Attorney-General Christian Porter has flagged using tough biosecurity laws to detain suspected coronavirus sufferers to fight the spread of the infection.
The announcement follows the first human-to-human transmission of the virus in Australia, involving a western Sydney doctor.
Under existing laws, the government already has the power to detain people infected with the virus.
Mr Porter said the public should prepare for those laws to be activated.
"It is likely that the laws will get used on a larger scale and it is very likely that Australians will encounter practices and instructions and circumstances that they have not had to encounter before," he told ABC Radio National on Tuesday.
"There could be the declaration of what are called human health response zones, and that could mean there are specific requirements for screening measures for people going in and out of such a zone."
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Earlier, Health Minister Greg Hunt said the government saw no immediate need to ban mass gatherings, including the Australian Grand Prix in Melbourne or AFL matches.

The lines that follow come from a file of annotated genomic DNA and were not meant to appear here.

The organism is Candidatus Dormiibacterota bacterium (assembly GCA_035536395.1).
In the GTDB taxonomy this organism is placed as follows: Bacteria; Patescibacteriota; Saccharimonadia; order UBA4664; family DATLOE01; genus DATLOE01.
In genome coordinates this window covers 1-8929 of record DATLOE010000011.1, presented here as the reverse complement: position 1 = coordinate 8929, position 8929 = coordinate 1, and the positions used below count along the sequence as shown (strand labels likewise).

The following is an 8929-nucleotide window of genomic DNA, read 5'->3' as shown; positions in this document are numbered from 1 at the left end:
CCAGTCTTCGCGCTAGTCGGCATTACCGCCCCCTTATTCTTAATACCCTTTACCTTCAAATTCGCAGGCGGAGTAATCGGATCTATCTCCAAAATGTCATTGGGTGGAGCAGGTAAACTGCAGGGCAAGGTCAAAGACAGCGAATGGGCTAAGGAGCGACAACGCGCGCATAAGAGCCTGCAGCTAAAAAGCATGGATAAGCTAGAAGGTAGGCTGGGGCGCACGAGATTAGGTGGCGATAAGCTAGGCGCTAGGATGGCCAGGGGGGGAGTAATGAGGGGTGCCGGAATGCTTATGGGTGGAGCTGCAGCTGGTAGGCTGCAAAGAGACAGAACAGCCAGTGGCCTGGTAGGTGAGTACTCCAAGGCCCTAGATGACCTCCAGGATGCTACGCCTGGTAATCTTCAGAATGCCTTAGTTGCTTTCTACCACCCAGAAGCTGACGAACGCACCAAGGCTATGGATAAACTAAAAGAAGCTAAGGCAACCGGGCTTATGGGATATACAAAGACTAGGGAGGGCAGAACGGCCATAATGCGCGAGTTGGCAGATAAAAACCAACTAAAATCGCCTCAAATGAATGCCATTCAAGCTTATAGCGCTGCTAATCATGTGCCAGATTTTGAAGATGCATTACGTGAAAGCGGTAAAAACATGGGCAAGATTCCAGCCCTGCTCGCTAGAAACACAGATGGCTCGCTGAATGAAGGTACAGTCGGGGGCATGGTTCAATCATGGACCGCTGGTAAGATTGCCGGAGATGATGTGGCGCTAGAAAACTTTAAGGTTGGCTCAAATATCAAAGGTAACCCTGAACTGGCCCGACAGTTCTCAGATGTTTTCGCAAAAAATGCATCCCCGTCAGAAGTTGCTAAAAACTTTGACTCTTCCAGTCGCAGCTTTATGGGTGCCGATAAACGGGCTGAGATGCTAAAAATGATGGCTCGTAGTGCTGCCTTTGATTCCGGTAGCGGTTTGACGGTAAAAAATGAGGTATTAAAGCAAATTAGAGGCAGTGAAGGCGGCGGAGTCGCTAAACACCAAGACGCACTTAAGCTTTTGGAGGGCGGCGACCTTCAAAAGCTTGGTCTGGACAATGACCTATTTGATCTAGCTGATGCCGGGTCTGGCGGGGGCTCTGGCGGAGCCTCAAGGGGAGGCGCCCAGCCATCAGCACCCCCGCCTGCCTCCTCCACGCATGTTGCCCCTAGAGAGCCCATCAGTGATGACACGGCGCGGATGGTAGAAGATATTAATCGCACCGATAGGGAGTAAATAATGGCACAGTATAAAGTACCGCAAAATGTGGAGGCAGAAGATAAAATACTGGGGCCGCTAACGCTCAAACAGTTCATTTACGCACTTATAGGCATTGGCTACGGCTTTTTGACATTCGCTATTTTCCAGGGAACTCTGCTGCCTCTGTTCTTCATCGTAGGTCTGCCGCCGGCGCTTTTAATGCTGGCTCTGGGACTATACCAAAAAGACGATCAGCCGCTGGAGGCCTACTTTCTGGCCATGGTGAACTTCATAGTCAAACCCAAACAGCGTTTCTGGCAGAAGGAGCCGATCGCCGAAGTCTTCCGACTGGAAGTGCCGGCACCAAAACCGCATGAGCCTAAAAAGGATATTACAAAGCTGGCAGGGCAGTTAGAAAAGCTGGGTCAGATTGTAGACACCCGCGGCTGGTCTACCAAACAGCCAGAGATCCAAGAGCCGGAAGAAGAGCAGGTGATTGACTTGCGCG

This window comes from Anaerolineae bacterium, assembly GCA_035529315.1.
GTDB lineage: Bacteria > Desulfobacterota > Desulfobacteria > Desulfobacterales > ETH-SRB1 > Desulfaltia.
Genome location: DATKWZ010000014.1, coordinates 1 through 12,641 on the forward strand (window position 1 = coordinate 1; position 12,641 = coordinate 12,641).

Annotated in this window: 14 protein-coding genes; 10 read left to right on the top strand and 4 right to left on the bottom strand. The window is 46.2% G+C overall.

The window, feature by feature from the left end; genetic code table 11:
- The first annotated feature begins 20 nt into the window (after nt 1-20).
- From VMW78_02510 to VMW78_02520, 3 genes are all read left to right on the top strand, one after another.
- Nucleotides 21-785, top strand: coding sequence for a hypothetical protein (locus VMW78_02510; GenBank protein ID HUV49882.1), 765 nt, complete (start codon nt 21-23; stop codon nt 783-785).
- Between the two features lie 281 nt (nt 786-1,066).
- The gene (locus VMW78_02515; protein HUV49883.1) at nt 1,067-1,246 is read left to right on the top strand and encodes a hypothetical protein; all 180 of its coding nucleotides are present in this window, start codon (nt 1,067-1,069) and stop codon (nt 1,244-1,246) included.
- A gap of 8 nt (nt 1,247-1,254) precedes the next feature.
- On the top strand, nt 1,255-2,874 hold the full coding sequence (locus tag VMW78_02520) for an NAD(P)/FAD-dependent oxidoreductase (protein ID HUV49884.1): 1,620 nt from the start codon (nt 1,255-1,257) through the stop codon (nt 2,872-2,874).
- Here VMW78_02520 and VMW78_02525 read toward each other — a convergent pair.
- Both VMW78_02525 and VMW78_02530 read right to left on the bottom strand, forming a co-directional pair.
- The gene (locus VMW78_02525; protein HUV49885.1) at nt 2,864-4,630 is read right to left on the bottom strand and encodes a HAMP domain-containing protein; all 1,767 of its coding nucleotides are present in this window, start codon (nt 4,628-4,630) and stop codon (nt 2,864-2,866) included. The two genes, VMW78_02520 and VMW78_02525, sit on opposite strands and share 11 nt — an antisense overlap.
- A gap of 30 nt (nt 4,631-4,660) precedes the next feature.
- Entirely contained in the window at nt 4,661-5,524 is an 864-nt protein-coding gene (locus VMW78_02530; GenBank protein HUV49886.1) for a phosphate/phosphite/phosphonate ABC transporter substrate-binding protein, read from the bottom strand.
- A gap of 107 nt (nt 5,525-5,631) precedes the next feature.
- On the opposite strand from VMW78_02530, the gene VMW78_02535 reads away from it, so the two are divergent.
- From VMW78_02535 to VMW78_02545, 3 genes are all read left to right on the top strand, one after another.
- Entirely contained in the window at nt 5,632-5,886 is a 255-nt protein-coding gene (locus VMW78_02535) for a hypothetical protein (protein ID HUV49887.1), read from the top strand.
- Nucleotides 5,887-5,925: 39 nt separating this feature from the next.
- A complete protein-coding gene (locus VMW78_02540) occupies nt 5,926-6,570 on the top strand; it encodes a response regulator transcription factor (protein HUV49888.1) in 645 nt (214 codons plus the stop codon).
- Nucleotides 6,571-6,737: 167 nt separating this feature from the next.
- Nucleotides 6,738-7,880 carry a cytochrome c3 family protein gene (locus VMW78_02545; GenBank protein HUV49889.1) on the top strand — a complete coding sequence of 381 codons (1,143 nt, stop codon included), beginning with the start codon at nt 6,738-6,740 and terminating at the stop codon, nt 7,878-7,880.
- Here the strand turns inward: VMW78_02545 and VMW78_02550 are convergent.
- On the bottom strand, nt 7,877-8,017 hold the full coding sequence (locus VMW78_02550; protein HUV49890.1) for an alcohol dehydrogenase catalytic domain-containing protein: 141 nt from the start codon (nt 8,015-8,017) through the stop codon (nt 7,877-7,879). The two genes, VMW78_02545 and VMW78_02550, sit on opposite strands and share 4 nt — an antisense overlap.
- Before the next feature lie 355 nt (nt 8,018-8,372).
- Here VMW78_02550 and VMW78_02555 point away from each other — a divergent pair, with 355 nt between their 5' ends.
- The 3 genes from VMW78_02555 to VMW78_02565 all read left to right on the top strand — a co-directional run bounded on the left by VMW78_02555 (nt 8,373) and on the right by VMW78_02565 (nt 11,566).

Mr Hunt said the search was on for anyone who might have come in contact with Australians who have contracted the virus.
"They're now conducting what's called a full-contact tracing. Contact tracing means that, as it sounds, they're reaching out, working through all of the people that the individual has been in contact with, which is what we've done with all of the Australian cases," he said.
"There are now 33 Australian cases and an initial 15 from Wuhan or associated with Wuhan, all of whom cleared the virus, 10 from the Diamond Princess – six of those 10 have cleared the virus and have returned home.
"Very sadly, of course, we've lost James Kwan, a 78-year-old man from Western Australia, and now we have the eight cases that have emerged in the last week within the community – seven from Iran and this one case of the health worker in NSW.
More than 10,000 tests for coronavirus have been conducted in Australia for the 33 positive results.
Mr Hunt urged Australians to remain calm and said there was no need to stockpile food or medical supplies.
"As a nation, as a community, we're all in this together," he said.
"It is also about taking care of each other, and that includes how we buy and how we shop. Not trying to hoard, not trying to have more than is required, to make sure that we're being careful in our personal hygiene, and caring in our conduct towards others."